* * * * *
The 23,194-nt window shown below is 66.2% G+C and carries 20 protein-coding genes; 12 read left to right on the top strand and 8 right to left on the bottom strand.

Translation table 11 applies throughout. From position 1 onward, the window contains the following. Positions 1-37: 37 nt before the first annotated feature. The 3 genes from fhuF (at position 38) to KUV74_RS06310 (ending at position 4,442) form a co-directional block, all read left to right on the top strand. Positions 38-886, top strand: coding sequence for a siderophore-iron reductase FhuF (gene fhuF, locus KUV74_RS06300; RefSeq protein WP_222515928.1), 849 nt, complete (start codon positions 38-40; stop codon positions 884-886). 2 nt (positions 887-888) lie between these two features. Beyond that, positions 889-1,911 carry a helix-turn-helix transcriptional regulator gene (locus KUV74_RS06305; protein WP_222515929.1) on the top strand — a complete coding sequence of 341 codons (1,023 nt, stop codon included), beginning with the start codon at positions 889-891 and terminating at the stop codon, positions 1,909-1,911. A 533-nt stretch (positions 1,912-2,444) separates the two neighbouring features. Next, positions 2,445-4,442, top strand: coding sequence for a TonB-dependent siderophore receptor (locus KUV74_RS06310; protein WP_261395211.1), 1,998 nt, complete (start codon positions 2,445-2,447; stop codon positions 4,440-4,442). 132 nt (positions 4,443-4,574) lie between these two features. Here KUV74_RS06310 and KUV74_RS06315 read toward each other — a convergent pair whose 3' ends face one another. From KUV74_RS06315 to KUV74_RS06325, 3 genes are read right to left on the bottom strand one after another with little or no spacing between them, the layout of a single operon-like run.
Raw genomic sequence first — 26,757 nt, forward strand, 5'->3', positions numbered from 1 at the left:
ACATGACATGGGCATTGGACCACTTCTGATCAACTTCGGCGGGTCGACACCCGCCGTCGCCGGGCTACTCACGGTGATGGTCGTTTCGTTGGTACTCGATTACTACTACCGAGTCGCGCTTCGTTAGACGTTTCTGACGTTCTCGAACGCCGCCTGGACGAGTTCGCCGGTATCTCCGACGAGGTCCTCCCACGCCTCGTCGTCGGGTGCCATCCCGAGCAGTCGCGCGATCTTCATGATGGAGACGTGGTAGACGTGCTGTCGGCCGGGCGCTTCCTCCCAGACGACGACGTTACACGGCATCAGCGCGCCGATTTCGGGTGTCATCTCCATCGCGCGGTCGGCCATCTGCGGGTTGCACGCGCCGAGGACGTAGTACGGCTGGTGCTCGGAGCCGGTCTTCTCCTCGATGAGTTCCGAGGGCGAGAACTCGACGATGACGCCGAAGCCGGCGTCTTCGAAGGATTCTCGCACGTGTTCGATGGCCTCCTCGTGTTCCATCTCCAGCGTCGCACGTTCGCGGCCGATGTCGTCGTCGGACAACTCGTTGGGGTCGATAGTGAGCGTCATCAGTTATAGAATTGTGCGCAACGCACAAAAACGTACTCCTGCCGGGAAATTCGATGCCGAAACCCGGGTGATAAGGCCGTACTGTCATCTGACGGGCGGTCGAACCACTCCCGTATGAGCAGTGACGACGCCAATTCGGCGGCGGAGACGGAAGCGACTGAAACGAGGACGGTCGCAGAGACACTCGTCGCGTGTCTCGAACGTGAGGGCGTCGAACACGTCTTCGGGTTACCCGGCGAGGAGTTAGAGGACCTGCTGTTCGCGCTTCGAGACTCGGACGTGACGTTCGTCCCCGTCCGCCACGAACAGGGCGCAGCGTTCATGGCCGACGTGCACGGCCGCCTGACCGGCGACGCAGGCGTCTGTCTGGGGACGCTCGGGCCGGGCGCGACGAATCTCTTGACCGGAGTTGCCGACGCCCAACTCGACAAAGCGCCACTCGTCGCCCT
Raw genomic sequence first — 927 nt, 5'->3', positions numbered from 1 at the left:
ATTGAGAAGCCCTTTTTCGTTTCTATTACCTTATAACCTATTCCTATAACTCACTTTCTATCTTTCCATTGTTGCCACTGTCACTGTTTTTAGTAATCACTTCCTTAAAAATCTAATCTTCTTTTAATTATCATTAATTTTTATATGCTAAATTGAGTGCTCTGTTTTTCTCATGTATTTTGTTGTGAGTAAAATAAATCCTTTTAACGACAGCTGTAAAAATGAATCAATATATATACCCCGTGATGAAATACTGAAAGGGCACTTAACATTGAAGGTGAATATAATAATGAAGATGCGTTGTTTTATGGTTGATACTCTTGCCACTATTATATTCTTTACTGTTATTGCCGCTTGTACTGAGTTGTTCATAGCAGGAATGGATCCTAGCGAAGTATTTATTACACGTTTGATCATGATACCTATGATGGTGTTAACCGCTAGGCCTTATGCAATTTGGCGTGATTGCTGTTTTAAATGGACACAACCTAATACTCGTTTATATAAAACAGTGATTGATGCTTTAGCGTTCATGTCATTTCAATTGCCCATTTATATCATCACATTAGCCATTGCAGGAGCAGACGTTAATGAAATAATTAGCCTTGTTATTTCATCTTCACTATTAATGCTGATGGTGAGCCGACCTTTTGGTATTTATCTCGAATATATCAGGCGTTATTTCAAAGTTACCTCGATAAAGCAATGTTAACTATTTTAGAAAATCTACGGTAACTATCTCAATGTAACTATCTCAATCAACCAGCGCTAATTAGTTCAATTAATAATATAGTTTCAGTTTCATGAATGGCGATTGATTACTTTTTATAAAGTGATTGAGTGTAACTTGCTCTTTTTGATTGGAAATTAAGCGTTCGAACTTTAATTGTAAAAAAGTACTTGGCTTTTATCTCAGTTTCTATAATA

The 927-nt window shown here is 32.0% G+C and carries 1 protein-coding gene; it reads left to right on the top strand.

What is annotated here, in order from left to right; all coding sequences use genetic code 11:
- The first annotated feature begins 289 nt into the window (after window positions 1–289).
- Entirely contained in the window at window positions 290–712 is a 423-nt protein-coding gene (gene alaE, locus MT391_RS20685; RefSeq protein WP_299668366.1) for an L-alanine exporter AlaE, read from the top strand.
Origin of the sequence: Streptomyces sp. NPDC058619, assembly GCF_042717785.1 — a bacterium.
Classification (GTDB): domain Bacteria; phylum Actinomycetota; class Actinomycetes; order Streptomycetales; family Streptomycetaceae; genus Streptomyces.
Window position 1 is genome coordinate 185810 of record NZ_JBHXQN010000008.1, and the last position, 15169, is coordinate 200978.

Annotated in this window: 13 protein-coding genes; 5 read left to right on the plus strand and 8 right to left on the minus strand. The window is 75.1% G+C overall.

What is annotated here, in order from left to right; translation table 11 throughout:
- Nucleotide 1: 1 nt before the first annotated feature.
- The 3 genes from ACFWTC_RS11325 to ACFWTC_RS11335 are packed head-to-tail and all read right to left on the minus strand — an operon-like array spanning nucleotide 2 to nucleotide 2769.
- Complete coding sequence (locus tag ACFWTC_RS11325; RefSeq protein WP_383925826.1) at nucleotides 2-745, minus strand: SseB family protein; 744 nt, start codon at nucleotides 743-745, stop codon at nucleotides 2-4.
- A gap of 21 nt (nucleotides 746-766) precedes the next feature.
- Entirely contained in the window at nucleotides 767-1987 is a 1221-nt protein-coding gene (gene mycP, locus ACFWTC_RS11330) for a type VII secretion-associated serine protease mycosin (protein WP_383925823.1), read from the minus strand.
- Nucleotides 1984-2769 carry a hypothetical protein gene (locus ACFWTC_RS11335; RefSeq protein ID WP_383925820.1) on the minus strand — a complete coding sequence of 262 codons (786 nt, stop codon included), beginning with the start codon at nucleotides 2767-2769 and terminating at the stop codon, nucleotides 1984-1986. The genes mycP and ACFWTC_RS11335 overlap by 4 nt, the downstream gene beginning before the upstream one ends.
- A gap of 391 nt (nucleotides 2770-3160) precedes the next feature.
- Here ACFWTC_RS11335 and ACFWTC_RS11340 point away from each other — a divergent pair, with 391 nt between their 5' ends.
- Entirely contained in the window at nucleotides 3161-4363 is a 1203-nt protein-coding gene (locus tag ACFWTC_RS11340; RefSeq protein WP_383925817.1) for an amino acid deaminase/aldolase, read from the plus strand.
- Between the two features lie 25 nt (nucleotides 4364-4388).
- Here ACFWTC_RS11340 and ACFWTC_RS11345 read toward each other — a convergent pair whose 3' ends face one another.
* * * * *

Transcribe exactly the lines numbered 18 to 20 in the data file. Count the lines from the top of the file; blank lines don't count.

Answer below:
- Complete coding sequence (locus tag ACFWTC_RS11325; RefSeq protein WP_383925826.1) at nucleotides 2-745, minus strand: SseB family protein; 744 nt, start codon at nucleotides 743-745, stop codon at nucleotides 2-4.
- A gap of 21 nt (nucleotides 746-766) precedes the next feature.
- Entirely contained in the window at nucleotides 767-1987 is a 1221-nt protein-coding gene (gene mycP, locus ACFWTC_RS11330) for a type VII secretion-associated serine protease mycosin (protein WP_383925823.1), read from the minus strand.